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COOS BAY — The Confederated Tribes of Coos, Lower Umpqua and Siuslaw Indians want cooperation from the federal government to address their concerns about Jordan Cove's impact on tribal resources.

In a letter to the Federal Energy Regulatory Commission, the Confederated Tribes have asked the agency to work with the tribes to preserve their history, in "government-to-government consultation."

"The Tribe requests this consultation to address grave concerns regarding the Jordan Cove Energy Project and all of its related, and ever-changing, sub-projects," tribal council chairman Mark Ingersoll wrote. "The Project directly threatens the Tribes' significant cultural, historical, and anthropological resources that are located throughout Jordan Cove and within the Project footprint.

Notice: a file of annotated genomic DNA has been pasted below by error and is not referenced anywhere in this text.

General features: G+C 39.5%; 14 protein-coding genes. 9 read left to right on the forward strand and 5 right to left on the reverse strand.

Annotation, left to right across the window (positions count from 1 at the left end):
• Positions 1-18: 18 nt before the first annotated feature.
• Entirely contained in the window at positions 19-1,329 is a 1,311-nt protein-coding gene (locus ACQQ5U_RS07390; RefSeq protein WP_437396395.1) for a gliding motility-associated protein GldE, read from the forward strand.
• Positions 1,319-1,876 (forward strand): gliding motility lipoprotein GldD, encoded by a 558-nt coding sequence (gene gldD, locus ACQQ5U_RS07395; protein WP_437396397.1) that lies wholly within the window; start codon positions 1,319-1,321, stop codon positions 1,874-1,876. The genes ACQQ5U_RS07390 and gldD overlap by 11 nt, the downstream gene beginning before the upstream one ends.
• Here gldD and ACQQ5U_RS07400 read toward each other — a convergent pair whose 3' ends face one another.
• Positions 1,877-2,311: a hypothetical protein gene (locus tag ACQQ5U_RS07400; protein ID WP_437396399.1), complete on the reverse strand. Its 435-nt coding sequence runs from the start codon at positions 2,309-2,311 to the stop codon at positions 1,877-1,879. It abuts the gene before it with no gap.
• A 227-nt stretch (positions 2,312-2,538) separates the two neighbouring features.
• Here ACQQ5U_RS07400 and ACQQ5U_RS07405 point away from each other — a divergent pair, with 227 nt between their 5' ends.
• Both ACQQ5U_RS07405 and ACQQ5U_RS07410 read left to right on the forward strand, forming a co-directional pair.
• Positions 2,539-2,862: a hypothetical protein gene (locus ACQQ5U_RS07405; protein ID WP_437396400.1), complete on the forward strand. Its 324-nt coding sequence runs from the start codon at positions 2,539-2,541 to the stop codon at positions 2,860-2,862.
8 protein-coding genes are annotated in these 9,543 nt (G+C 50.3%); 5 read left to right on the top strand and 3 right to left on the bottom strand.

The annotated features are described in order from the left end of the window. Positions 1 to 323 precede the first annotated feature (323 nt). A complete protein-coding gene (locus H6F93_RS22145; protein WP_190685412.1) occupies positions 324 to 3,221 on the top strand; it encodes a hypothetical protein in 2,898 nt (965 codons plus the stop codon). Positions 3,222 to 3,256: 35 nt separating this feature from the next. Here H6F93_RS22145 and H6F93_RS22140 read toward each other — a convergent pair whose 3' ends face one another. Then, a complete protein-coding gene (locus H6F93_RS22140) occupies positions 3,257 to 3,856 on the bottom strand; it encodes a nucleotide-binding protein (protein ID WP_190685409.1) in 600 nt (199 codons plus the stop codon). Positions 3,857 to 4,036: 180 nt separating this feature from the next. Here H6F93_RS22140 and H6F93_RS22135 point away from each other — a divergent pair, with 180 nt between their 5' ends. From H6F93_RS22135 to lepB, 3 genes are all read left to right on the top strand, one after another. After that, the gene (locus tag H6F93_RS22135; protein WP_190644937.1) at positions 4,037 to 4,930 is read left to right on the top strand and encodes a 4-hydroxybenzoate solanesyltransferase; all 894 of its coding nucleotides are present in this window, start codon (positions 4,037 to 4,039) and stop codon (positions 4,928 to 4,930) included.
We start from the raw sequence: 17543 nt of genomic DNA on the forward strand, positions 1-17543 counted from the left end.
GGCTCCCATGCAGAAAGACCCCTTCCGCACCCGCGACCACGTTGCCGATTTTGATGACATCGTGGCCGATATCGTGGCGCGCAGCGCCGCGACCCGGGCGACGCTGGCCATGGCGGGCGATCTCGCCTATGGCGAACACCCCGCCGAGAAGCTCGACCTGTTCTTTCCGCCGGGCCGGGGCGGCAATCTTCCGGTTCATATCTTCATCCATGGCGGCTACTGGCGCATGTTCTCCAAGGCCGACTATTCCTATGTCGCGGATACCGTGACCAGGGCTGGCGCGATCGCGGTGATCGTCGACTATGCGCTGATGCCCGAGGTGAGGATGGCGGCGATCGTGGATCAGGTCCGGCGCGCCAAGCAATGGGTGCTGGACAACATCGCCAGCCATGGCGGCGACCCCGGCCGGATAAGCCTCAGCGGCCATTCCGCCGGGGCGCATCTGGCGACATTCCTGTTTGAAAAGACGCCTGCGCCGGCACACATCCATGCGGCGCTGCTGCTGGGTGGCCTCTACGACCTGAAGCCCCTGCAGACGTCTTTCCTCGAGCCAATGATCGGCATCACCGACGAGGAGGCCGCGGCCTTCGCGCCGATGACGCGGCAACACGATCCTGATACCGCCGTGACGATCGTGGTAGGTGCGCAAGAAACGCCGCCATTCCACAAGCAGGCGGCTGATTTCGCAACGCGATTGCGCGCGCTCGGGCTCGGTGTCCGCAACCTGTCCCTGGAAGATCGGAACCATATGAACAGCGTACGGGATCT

"The compartmentalized permitting process and ever-changing scope of the Project makes it impossible to meaningfully identify and comment on impacts and to recommend appropriate mitigation measures."

The letter echoes comments that Ingersoll made at the Energy Facility Siting Council's meeting last month about Jordan Cove's South Dunes Power Plant.

"It's confusing knowing which agency is responsible for what," Ingersoll told the council.

"The tribe has not taken an official position because we don't know enough about it yet. There are so many constant changes."

Tribal chief Warren Brainard also addressed the council, asking that the draft proposed order be withdrawn and postponed. He said the council needs to take into consideration the cultural integrity of the lands for the tribe, as well as the native soils and burial grounds.

"It's important that they be examined and not glossed over," Brainard said.

The EFSC will return to Coos Bay from 8 a.m.-noon Aug. 7 at Red Lion Hotel to further discuss the draft proposed order.

Reporter Chelsea Davis can be reached at 541-269-1222, ext. 239, or by email at chelsea.davis@theworldlink.com. Follow her on Twitter: @ChelseaLeeDavis.

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